Why Companies Are Becoming ISO
Removing the Barriers to ISO Implementation
ISO 9001 Background
The Strategy For Implementation
ISO 9001 Outline
ISO 9001:2000 - Article
ISO 14001 Implementation Strategy
Expectations; A “can-do” attitude helps a nonprofit achieve ISO
This inspiring story is about a
non-profit organization that completed ISO 9001 certification by believing in
themselves, their mission and the people that work for them. Read about this
in the August 2008 issue of Quality
it pay for firms to seek ISO 9000 certification?"
While this question is as old as ISO 9000 itself, it remains essential, and
largely unanswered! What is new – to the best of our knowledge –
is the combination of data and methods followed by the authors of this
article, a foursome of business school academics from the
, in providing an answer.
Download the PDF file here
"ISO 9001 timeline action plan”
Are you looking for a
way to start your initiative but wondering where to begin? This format is
appreciated by our clients as it provides a starting point to develop the
right plan with the right timeline for your organization. Please note this is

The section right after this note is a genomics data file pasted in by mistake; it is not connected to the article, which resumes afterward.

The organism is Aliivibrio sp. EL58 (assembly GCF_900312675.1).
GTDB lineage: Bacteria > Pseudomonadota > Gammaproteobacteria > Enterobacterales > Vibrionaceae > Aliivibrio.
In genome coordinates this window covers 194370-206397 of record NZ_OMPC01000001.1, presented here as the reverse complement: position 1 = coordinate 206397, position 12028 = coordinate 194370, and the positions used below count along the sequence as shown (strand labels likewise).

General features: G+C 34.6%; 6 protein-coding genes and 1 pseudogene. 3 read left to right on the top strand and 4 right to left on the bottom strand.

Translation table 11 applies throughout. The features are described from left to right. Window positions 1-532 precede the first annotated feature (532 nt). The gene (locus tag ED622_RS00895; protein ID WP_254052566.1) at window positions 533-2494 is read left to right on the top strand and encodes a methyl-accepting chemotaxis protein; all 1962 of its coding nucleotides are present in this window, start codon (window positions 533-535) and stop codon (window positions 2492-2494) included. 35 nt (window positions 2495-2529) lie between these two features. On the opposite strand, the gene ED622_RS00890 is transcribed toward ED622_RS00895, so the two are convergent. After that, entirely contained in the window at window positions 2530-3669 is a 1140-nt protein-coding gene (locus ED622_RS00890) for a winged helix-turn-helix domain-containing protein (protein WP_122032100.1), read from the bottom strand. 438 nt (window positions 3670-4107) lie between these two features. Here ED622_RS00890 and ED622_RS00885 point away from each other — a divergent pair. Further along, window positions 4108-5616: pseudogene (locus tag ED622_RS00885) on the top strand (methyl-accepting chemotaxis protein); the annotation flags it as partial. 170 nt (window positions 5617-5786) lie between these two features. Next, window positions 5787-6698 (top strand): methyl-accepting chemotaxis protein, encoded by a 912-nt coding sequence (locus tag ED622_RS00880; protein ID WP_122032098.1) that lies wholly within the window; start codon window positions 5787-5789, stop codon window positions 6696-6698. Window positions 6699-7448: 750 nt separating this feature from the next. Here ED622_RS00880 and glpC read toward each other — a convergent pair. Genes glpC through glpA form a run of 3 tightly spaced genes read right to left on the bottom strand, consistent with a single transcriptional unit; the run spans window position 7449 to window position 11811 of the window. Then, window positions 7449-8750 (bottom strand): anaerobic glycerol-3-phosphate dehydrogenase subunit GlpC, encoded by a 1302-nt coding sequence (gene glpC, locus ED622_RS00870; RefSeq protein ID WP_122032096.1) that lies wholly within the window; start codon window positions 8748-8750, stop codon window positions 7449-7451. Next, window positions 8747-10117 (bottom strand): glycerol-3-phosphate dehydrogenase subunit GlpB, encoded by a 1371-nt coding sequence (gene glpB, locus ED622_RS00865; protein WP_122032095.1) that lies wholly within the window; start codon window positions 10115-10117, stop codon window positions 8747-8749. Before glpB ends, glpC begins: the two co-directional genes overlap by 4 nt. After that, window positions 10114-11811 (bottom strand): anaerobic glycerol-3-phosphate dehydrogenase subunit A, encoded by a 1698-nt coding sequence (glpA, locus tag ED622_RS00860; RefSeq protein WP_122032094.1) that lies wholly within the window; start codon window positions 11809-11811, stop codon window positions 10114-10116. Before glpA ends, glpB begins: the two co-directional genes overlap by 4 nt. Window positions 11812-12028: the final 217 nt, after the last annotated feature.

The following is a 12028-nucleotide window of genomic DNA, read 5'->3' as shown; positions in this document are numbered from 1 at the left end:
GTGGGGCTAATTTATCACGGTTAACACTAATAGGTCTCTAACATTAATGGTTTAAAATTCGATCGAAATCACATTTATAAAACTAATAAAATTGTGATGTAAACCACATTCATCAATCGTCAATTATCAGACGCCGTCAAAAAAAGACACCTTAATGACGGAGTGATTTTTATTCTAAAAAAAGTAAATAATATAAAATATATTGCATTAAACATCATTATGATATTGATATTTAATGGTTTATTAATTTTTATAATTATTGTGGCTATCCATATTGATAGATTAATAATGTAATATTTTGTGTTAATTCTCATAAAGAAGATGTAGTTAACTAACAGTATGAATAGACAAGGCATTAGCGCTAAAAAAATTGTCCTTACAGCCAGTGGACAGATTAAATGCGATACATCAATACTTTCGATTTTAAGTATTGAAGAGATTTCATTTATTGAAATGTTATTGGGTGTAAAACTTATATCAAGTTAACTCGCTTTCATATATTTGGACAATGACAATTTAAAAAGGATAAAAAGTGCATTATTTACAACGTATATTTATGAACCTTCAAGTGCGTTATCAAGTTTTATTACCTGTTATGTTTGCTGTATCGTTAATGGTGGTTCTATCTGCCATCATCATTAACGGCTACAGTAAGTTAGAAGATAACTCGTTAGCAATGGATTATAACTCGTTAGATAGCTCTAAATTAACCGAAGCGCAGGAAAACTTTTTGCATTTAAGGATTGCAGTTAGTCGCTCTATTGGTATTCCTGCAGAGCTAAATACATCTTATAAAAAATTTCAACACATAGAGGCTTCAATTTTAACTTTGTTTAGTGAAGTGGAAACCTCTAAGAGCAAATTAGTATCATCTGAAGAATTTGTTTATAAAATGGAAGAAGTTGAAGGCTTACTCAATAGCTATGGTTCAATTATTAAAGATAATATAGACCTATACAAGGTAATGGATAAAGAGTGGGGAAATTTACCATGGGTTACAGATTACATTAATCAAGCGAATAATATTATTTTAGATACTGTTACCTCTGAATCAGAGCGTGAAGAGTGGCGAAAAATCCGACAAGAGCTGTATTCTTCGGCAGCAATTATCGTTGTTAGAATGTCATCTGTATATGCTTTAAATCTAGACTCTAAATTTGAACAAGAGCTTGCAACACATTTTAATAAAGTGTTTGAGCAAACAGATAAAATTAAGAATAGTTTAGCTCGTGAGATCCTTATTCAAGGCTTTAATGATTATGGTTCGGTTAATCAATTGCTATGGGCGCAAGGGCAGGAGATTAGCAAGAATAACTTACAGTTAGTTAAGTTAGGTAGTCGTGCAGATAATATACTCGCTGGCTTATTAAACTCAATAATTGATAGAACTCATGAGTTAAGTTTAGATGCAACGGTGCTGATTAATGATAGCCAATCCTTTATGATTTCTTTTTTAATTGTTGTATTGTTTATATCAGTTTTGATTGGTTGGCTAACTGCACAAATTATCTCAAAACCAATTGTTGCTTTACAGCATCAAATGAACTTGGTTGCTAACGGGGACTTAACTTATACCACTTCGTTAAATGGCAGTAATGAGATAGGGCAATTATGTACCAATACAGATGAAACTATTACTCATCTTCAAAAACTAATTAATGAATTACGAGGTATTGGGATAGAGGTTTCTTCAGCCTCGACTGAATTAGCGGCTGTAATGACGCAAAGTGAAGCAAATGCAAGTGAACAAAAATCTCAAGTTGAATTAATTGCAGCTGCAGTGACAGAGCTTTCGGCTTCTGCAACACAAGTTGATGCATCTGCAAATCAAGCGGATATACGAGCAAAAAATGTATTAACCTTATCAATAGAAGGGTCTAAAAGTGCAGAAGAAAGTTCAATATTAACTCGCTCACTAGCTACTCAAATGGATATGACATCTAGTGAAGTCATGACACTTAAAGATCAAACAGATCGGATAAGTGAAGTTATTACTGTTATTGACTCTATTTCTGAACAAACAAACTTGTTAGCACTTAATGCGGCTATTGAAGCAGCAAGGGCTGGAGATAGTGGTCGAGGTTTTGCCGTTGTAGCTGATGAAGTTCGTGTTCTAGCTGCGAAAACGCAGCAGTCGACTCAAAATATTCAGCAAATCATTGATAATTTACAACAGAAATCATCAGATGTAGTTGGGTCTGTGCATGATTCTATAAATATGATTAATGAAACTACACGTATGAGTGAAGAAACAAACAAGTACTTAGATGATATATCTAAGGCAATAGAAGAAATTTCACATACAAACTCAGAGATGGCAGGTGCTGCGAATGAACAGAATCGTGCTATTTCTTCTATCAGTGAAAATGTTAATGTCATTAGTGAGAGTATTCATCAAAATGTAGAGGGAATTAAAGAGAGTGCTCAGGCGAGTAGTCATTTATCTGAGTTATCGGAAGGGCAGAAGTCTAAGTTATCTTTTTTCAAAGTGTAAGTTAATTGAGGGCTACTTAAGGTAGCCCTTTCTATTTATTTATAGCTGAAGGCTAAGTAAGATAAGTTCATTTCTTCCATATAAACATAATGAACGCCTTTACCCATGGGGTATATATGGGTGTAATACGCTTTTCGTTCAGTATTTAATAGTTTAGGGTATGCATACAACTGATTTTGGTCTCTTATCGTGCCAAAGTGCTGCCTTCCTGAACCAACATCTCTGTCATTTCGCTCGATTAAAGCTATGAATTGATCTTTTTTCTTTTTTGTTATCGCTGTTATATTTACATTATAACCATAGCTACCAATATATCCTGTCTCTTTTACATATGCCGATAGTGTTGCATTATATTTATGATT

a format not the “magic pill” to complete ISO 9001. Sorry we
don’t subscribe to the magic pill philosophy and will need to work with
you to develop a plan that will meet your particular circumstance. Download
the PDF file here
Why Companies Are Becoming ISO 9001 Certified
In 1987 a global standard for Quality was approved and released. By 1993
27,000 organizations had become certified to the standard.
Since then over 600,000 organizations have completed the certification which
has become the de-facto standard for Quality Management. For many industries
the certification has become a requirement to do business.
Companies that become interested in the certification process generally fall
into one of three categories:
1. Is ISO for me? This team needs to have a better
understanding of what the standard is and is not along with information on
the implementation process
2. I need certification now. This group usually has a
pressing customer requirement or a pending
that requires ISO 9001 certification.
3. I am going for ISO certification but need help. This
group has identified the benefits of ISO 9001 for their organization and is
looking for guidance in understanding the standard and implementation.
We can help with all three categories assisting with the level of support and
information that’s right for your organization.
Barriers to ISO Implementation
“We don’t know if ISO 9001 or ISO 14001 is right for us”. We provide many different services and do not
necessary have an interest in convincing you that ISO 9001 is needed for your
team. We will meet with your management team so they can obtain a realistic
understanding of the standard and decide based on data.
“We don’t know what it takes to be certified”. We have a clear understanding of the standard and
how to implement it into your organization. More importantly we have an